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The Wonderful Spectacle Of Long Distance Pigeon Racing (Within The New Millenium)...
Author: Liam O ComainTitle: The Wonderful Spectacle Of Long Distance Pigeon Racing (Within The New Millenium)
Date: 2005-01-05 16:53:16Uploaded by: webmaster
Invincible SpiritWithin the pigeon racing media almost every month we hear of another race or a series of races leading up to an ultimate race whereby some one is declared the winner. What I have in mind are the numerous one-loft races which have caught on or are catching the imaginations of fanciers world wide. Of course the appearance of such racing was only a matter of time for the pigeon fancy has progressive thinkers. A big attraction of such racing is that for a sum a fancier could enter a bird and, in doing so, beat a master of the sport at the same time. Thus the chances of an equal footing are better so it is argued by supporters of the one-loft races. In addition, other people will save you labour by taking and preparing your entrant/entrants and at the end of the exercise ones bank balance could be enhanced. Of course, I have nothing against the development for the sport must be a democracy but, like the apparent increase in sprint and middle distance competition (which I acknowledge is a quite legitimate exercise), I am apprehensive about the possible threat to the wonderful spectacle of long distance pigeon racing.

Such a threat does not exist, could be the reaction of some to my apprehension or fear. But like many other aspects of human culture, a new development can weaken or lead to the demise of other aspects so much so that what is left is a mere skeleton of the original. Many this is put down to human taste and development but I think it's sad that many good parts of one's culture can just disappear all in the name of the god of progress.

Long- distance racing has progressed since the origins of the sport in Europe and although there are many who are quite content to fly the sprints and middle - distances, nevertheless there is something wonderful, something special about welcoming home one's entrant or entrants in races which sap their strength and will power. We know that there may be no day arrivals and we may have to wait long hours in all sorts of weather conditions, but we cannot deny that there is something mystical about the whole experience. And when we do time in - what joy! In fact position or prize is secondary and, to many, irrelevant compared to the excitement of seeing a return after hundreds of soul-destroying miles littered with many obstacles both alive and inanimate. What other sport can compare with this? None! Now inspite of this richness which adds to our lives as human beings, statistics shows that there are many areas throughout the world where the sport is on the wane. This partly arises from our failure to attract the young, to our ranks. However, if the trend continues and the interest in the shorter races up to 300 miles grows we have confirmation of my initial apprehension about the future of distance racing.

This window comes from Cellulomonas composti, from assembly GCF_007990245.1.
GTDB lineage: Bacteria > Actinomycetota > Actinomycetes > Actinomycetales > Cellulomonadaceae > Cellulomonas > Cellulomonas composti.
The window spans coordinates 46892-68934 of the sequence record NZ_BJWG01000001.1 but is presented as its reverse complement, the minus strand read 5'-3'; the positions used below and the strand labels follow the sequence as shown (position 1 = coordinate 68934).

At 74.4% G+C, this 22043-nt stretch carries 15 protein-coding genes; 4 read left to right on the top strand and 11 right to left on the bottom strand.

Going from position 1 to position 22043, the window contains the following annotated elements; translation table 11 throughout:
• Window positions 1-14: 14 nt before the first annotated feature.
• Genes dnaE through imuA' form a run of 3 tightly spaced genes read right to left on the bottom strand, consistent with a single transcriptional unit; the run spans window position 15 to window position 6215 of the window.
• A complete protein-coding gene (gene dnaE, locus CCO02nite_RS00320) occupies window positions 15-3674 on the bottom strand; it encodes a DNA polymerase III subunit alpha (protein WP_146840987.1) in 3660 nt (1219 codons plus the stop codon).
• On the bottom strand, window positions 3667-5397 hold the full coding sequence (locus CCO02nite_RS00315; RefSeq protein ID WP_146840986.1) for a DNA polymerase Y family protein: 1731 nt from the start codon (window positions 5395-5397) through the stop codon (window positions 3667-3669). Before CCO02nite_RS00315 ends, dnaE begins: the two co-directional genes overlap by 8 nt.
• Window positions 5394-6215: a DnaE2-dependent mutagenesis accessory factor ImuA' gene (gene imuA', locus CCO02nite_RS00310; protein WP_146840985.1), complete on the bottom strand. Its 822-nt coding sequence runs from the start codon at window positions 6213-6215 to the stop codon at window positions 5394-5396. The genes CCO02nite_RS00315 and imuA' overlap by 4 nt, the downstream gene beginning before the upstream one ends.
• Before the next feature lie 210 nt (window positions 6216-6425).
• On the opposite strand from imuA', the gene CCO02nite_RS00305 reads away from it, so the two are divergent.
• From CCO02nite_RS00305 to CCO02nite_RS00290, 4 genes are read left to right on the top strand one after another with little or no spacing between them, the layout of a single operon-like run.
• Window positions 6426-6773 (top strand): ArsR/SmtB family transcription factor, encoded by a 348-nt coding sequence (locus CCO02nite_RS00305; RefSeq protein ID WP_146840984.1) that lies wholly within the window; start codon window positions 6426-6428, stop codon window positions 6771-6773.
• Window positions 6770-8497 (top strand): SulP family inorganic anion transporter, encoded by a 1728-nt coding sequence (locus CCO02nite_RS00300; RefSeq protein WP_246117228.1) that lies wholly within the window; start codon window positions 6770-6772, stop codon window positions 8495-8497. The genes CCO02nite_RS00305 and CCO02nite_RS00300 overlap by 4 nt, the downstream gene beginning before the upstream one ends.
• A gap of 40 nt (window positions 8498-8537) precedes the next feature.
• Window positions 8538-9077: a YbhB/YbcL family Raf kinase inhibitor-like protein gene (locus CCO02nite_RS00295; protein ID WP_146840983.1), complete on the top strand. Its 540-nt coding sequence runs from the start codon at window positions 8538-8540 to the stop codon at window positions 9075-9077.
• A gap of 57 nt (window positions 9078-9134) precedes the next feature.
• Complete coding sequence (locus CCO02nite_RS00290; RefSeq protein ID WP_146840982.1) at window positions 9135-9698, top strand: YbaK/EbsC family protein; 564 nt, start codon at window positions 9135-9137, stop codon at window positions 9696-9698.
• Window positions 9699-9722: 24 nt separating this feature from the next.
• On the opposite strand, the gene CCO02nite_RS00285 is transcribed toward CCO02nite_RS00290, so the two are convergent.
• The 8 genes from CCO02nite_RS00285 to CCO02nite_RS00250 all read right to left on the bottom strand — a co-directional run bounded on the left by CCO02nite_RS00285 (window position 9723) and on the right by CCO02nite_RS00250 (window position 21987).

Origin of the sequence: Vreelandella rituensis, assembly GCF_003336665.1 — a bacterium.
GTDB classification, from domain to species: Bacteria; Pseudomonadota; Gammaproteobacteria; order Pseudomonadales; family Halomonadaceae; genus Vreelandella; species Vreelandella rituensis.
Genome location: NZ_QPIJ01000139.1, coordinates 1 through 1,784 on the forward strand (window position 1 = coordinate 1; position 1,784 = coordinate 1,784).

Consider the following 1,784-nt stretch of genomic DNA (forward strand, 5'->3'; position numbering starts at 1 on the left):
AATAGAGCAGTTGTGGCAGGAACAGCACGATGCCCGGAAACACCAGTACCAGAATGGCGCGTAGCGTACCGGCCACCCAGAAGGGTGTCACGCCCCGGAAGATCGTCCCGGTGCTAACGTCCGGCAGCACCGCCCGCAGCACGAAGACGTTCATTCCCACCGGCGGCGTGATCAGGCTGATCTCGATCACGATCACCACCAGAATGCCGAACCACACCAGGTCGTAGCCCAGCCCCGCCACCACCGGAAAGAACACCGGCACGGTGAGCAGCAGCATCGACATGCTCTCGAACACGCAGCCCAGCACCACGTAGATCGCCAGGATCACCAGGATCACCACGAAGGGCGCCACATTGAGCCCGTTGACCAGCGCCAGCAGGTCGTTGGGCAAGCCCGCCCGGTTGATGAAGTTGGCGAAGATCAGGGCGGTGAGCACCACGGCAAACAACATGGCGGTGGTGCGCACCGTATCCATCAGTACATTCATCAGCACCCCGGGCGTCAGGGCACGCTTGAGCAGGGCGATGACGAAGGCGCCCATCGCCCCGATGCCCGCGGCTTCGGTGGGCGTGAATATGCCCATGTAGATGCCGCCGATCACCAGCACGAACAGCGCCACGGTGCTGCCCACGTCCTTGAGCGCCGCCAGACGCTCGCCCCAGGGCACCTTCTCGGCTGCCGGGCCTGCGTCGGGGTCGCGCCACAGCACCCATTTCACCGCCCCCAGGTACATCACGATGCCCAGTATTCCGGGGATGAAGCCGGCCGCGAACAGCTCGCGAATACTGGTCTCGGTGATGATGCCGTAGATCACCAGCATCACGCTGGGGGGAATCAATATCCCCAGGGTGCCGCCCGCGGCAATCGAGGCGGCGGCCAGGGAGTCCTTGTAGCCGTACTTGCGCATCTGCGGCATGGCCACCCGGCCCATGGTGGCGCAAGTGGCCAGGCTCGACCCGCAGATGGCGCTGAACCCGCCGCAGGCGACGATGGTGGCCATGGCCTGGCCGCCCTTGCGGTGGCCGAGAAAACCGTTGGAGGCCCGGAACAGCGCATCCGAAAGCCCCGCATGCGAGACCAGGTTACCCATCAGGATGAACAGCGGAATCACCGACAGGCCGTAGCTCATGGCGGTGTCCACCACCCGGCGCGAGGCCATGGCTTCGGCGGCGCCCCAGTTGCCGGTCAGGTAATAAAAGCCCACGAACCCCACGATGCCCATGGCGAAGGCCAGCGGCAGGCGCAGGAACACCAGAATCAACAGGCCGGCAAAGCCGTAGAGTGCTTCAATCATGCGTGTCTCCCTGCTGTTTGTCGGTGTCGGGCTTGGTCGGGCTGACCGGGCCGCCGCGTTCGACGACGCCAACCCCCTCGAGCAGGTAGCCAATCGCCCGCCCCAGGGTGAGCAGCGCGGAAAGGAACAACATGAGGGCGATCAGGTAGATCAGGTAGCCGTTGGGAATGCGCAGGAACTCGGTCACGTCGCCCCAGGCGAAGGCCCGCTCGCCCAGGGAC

Interestingly enough, I have heard and read comments from the famous and the less well known that are critical of distance racing, both within and without the fancy. Perhaps this negativity arises from the development of short distance strains and as you have to use more than one form of management to compete, although there are exceptions, an extra burden exists which can be lightened if one discards the distant races. In truth there are opinions which imply that the distant races are a form of mass cruelty. Such thinking sooner or later will be of interest to the lobby against cruelty to animals. Therefore we of the fancy must not leave ourselves open to such possible allegations by ensuring that our birds are convoyed and treated like royalty prior to their release from Barcelona or wherever. In truth I would be dismayed if I thought that reality did not prevail at the present.